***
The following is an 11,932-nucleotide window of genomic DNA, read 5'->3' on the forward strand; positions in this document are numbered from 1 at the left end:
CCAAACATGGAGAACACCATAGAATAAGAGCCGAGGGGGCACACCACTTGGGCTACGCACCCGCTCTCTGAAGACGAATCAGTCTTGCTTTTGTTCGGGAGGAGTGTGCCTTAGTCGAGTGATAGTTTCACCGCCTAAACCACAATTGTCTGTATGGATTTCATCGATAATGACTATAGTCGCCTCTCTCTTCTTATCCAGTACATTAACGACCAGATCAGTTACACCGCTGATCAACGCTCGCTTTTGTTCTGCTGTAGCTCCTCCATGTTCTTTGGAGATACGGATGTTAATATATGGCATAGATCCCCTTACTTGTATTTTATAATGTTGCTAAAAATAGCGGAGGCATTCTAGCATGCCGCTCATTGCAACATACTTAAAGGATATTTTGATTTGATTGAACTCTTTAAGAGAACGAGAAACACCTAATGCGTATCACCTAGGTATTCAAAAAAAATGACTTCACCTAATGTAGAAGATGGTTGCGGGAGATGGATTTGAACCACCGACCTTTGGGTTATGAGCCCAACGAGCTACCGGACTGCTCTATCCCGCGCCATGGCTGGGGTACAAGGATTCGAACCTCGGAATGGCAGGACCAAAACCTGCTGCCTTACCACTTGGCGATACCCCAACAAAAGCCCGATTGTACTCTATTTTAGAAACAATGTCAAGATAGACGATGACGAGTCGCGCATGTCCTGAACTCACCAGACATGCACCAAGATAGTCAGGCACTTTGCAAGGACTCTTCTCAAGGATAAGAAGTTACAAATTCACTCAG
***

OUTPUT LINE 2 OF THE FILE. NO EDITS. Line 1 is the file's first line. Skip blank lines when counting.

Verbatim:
CCAAACATGGAGAACACCATAGAATAAGAGCCGAGGGGGCACACCACTTGGGCTACGCACCCGCTCTCTGAAGACGAATCAGTCTTGCTTTTGTTCGGGAGGAGTGTGCCTTAGTCGAGTGATAGTTTCACCGCCTAAACCACAATTGTCTGTATGGATTTCATCGATAATGACTATAGTCGCCTCTCTCTTCTTATCCAGTACATTAACGACCAGATCAGTTACACCGCTGATCAACGCTCGCTTTTGTTCTGCTGTAGCTCCTCCATGTTCTTTGGAGATACGGATGTTAATATATGGCATAGATCCCCTTACTTGTATTTTATAATGTTGCTAAAAATAGCGGAGGCATTCTAGCATGCCGCTCATTGCAACATACTTAAAGGATATTTTGATTTGATTGAACTCTTTAAGAGAACGAGAAACACCTAATGCGTATCACCTAGGTATTCAAAAAAAATGACTTCACCTAATGTAGAAGATGGTTGCGGGAGATGGATTTGAACCACCGACCTTTGGGTTATGAGCCCAACGAGCTACCGGACTGCTCTATCCCGCGCCATGGCTGGGGTACAAGGATTCGAACCTCGGAATGGCAGGACCAAAACCTGCTGCCTTACCACTTGGCGATACCCCAACAAAAGCCCGATTGTACTCTATTTTAGAAACAATGTCAAGATAGACGATGACGAGTCGCGCATGTCCTGAACTCACCAGACATGCACCAAGATAGTCAGGCACTTTGCAAGGACTCTTCTCAAGGATAAGAAGTTACAAATTCACTCAG